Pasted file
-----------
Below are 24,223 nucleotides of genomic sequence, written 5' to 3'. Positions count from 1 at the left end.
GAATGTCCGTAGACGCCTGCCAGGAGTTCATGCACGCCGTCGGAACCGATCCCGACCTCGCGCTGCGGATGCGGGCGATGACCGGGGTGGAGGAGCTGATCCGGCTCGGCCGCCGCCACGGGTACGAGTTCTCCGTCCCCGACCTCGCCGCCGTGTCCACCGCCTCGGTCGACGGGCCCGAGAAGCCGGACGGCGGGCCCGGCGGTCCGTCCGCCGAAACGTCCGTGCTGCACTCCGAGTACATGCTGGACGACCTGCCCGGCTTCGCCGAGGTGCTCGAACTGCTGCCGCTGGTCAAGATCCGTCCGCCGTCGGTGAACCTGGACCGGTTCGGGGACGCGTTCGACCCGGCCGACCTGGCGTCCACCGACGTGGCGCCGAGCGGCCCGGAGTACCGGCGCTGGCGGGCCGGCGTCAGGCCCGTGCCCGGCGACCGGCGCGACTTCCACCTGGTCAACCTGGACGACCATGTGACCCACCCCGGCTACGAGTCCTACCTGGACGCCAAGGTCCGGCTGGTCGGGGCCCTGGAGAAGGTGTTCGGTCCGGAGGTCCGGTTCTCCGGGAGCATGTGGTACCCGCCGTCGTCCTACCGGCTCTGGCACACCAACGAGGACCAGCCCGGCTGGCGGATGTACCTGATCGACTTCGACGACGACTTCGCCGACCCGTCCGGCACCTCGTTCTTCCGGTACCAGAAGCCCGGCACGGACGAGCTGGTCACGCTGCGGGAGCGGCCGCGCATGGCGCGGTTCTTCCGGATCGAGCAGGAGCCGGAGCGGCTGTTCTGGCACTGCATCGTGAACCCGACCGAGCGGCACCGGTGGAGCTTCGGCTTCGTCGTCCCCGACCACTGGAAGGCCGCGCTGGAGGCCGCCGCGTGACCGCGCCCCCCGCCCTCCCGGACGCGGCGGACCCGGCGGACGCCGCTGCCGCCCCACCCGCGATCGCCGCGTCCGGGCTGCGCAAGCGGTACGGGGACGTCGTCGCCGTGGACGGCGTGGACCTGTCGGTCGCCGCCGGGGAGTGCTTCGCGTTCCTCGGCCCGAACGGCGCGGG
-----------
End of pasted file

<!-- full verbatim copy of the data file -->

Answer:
Below are 24,223 nucleotides of genomic sequence, written 5' to 3'. Positions count from 1 at the left end.
GAATGTCCGTAGACGCCTGCCAGGAGTTCATGCACGCCGTCGGAACCGATCCCGACCTCGCGCTGCGGATGCGGGCGATGACCGGGGTGGAGGAGCTGATCCGGCTCGGCCGCCGCCACGGGTACGAGTTCTCCGTCCCCGACCTCGCCGCCGTGTCCACCGCCTCGGTCGACGGGCCCGAGAAGCCGGACGGCGGGCCCGGCGGTCCGTCCGCCGAAACGTCCGTGCTGCACTCCGAGTACATGCTGGACGACCTGCCCGGCTTCGCCGAGGTGCTCGAACTGCTGCCGCTGGTCAAGATCCGTCCGCCGTCGGTGAACCTGGACCGGTTCGGGGACGCGTTCGACCCGGCCGACCTGGCGTCCACCGACGTGGCGCCGAGCGGCCCGGAGTACCGGCGCTGGCGGGCCGGCGTCAGGCCCGTGCCCGGCGACCGGCGCGACTTCCACCTGGTCAACCTGGACGACCATGTGACCCACCCCGGCTACGAGTCCTACCTGGACGCCAAGGTCCGGCTGGTCGGGGCCCTGGAGAAGGTGTTCGGTCCGGAGGTCCGGTTCTCCGGGAGCATGTGGTACCCGCCGTCGTCCTACCGGCTCTGGCACACCAACGAGGACCAGCCCGGCTGGCGGATGTACCTGATCGACTTCGACGACGACTTCGCCGACCCGTCCGGCACCTCGTTCTTCCGGTACCAGAAGCCCGGCACGGACGAGCTGGTCACGCTGCGGGAGCGGCCGCGCATGGCGCGGTTCTTCCGGATCGAGCAGGAGCCGGAGCGGCTGTTCTGGCACTGCATCGTGAACCCGACCGAGCGGCACCGGTGGAGCTTCGGCTTCGTCGTCCCCGACCACTGGAAGGCCGCGCTGGAGGCCGCCGCGTGACCGCGCCCCCCGCCCTCCCGGACGCGGCGGACCCGGCGGACGCCGCTGCCGCCCCACCCGCGATCGCCGCGTCCGGGCTGCGCAAGCGGTACGGGGACGTCGTCGCCGTGGACGGCGTGGACCTGTCGGTCGCCGCCGGGGAGTGCTTCGCGTTCCTCGGCCCGAACGGCGCGGG